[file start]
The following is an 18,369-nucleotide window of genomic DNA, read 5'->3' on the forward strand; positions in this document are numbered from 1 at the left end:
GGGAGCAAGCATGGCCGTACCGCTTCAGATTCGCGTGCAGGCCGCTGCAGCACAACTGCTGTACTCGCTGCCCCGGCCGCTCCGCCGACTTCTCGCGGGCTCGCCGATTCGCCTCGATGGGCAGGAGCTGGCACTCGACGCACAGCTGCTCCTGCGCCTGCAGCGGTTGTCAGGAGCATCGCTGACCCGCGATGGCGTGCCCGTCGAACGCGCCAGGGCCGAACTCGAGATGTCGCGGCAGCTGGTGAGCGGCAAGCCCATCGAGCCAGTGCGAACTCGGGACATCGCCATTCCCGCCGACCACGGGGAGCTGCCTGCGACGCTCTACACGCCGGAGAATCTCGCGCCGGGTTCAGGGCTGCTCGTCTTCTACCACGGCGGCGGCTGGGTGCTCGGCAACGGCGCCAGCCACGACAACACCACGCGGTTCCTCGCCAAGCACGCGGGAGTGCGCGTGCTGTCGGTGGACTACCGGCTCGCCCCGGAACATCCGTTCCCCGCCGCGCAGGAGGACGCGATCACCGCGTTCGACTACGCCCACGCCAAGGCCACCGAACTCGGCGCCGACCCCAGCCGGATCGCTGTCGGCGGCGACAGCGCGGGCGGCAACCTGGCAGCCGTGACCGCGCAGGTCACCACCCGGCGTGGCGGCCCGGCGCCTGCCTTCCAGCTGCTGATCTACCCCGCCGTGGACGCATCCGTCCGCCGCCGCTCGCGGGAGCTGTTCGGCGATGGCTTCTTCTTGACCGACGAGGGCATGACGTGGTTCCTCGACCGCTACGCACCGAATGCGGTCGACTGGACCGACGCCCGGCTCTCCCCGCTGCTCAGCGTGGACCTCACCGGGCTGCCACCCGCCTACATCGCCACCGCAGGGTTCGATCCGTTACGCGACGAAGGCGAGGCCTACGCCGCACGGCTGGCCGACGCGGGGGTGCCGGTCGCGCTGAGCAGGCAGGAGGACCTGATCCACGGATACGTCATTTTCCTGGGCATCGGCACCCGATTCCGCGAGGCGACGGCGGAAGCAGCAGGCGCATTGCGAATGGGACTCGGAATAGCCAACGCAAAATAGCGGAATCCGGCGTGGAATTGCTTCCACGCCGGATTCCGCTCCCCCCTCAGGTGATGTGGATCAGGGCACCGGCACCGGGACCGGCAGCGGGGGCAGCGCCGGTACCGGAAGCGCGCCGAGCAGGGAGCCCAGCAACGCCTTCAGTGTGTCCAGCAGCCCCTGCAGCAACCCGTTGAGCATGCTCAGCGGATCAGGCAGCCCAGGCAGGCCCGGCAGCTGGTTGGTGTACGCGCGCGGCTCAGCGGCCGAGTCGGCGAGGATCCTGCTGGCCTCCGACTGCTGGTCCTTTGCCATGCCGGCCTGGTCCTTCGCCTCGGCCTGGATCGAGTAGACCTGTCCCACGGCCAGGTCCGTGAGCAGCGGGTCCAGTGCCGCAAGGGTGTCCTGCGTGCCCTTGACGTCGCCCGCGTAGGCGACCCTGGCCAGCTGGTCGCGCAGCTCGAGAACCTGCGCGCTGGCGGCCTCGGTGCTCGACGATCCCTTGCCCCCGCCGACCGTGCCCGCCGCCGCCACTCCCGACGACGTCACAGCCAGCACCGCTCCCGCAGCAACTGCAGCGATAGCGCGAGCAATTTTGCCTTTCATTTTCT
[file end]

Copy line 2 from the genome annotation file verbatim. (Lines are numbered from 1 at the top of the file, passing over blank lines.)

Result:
GGGAGCAAGCATGGCCGTACCGCTTCAGATTCGCGTGCAGGCCGCTGCAGCACAACTGCTGTACTCGCTGCCCCGGCCGCTCCGCCGACTTCTCGCGGGCTCGCCGATTCGCCTCGATGGGCAGGAGCTGGCACTCGACGCACAGCTGCTCCTGCGCCTGCAGCGGTTGTCAGGAGCATCGCTGACCCGCGATGGCGTGCCCGTCGAACGCGCCAGGGCCGAACTCGAGATGTCGCGGCAGCTGGTGAGCGGCAAGCCCATCGAGCCAGTGCGAACTCGGGACATCGCCATTCCCGCCGACCACGGGGAGCTGCCTGCGACGCTCTACACGCCGGAGAATCTCGCGCCGGGTTCAGGGCTGCTCGTCTTCTACCACGGCGGCGGCTGGGTGCTCGGCAACGGCGCCAGCCACGACAACACCACGCGGTTCCTCGCCAAGCACGCGGGAGTGCGCGTGCTGTCGGTGGACTACCGGCTCGCCCCGGAACATCCGTTCCCCGCCGCGCAGGAGGACGCGATCACCGCGTTCGACTACGCCCACGCCAAGGCCACCGAACTCGGCGCCGACCCCAGCCGGATCGCTGTCGGCGGCGACAGCGCGGGCGGCAACCTGGCAGCCGTGACCGCGCAGGTCACCACCCGGCGTGGCGGCCCGGCGCCTGCCTTCCAGCTGCTGATCTACCCCGCCGTGGACGCATCCGTCCGCCGCCGCTCGCGGGAGCTGTTCGGCGATGGCTTCTTCTTGACCGACGAGGGCATGACGTGGTTCCTCGACCGCTACGCACCGAATGCGGTCGACTGGACCGACGCCCGGCTCTCCCCGCTGCTCAGCGTGGACCTCACCGGGCTGCCACCCGCCTACATCGCCACCGCAGGGTTCGATCCGTTACGCGACGAAGGCGAGGCCTACGCCGCACGGCTGGCCGACGCGGGGGTGCCGGTCGCGCTGAGCAGGCAGGAGGACCTGATCCACGGATACGTCATTTTCCTGGGCATCGGCACCCGATTCCGCGAGGCGACGGCGGAAGCAGCAGGCGCATTGCGAATGGGACTCGGAATAGCCAACGCAAAATAGCGGAATCCGGCGTGGAATTGCTTCCACGCCGGATTCCGCTCCCCCCTCAGGTGATGTGGATCAGGGCACCGGCACCGGGACCGGCAGCGGGGGCAGCGCCGGTACCGGAAGCGCGCCGAGCAGGGAGCCCAGCAACGCCTTCAGTGTGTCCAGCAGCCCCTGCAGCAACCCGTTGAGCATGCTCAGCGGATCAGGCAGCCCAGGCAGGCCCGGCAGCTGGTTGGTGTACGCGCGCGGCTCAGCGGCCGAGTCGGCGAGGATCCTGCTGGCCTCCGACTGCTGGTCCTTTGCCATGCCGGCCTGGTCCTTCGCCTCGGCCTGGATCGAGTAGACCTGTCCCACGGCCAGGTCCGTGAGCAGCGGGTCCAGTGCCGCAAGGGTGTCCTGCGTGCCCTTGACGTCGCCCGCGTAGGCGACCCTGGCCAGCTGGTCGCGCAGCTCGAGAACCTGCGCGCTGGCGGCCTCGGTGCTCGACGATCCCTTGCCCCCGCCGACCGTGCCCGCCGCCGCCACTCCCGACGACGTCACAGCCAGCACCGCTCCCGCAGCAACTGCAGCGATAGCGCGAGCAATTTTGCCTTTCATTTTCT